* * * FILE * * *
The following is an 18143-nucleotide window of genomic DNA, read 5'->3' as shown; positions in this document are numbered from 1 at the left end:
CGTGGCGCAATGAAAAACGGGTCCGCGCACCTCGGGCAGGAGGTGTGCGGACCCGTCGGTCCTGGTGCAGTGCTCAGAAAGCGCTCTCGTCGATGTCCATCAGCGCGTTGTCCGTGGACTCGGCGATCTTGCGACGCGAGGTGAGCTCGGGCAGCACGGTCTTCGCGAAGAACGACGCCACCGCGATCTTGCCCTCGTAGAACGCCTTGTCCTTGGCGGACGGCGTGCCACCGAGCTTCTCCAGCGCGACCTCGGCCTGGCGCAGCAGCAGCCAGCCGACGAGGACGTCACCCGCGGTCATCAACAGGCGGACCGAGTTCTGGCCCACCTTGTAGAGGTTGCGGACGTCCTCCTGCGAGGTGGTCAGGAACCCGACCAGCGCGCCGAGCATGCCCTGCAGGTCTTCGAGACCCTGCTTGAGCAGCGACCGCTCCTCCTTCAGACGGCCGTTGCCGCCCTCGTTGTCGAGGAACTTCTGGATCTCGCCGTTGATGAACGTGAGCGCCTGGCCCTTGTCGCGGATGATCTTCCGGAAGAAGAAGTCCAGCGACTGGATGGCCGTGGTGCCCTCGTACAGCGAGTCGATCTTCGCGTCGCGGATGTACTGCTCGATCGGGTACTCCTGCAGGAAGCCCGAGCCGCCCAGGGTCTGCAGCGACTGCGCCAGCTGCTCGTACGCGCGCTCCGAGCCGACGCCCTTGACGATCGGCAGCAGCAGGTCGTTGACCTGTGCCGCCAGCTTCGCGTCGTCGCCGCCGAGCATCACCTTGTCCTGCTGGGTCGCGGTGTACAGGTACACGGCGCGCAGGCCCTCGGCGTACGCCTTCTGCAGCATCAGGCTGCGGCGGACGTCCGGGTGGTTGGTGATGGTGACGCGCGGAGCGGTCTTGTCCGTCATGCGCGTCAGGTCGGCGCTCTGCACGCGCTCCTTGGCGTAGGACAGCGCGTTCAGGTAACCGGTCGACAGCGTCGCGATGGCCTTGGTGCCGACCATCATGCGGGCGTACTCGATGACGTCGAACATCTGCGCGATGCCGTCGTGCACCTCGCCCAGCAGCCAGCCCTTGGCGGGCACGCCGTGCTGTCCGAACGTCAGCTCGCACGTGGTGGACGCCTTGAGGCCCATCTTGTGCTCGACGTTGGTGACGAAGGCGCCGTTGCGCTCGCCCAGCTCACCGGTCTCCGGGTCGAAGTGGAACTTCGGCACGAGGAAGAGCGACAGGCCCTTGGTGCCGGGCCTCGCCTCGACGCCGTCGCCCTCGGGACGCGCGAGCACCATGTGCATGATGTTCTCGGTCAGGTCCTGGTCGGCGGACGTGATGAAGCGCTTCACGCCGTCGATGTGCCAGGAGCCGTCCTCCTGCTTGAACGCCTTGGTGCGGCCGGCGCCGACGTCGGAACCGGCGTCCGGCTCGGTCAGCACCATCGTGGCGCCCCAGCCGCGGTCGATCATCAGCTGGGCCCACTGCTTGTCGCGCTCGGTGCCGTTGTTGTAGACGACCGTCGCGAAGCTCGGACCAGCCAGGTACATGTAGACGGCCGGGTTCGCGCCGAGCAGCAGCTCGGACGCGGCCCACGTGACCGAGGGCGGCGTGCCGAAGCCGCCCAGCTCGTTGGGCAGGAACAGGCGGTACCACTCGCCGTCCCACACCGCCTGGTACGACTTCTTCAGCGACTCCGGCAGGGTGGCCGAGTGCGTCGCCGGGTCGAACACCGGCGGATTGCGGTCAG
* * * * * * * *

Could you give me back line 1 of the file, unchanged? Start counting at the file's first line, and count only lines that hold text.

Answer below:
The following is an 18143-nucleotide window of genomic DNA, read 5'->3' as shown; positions in this document are numbered from 1 at the left end: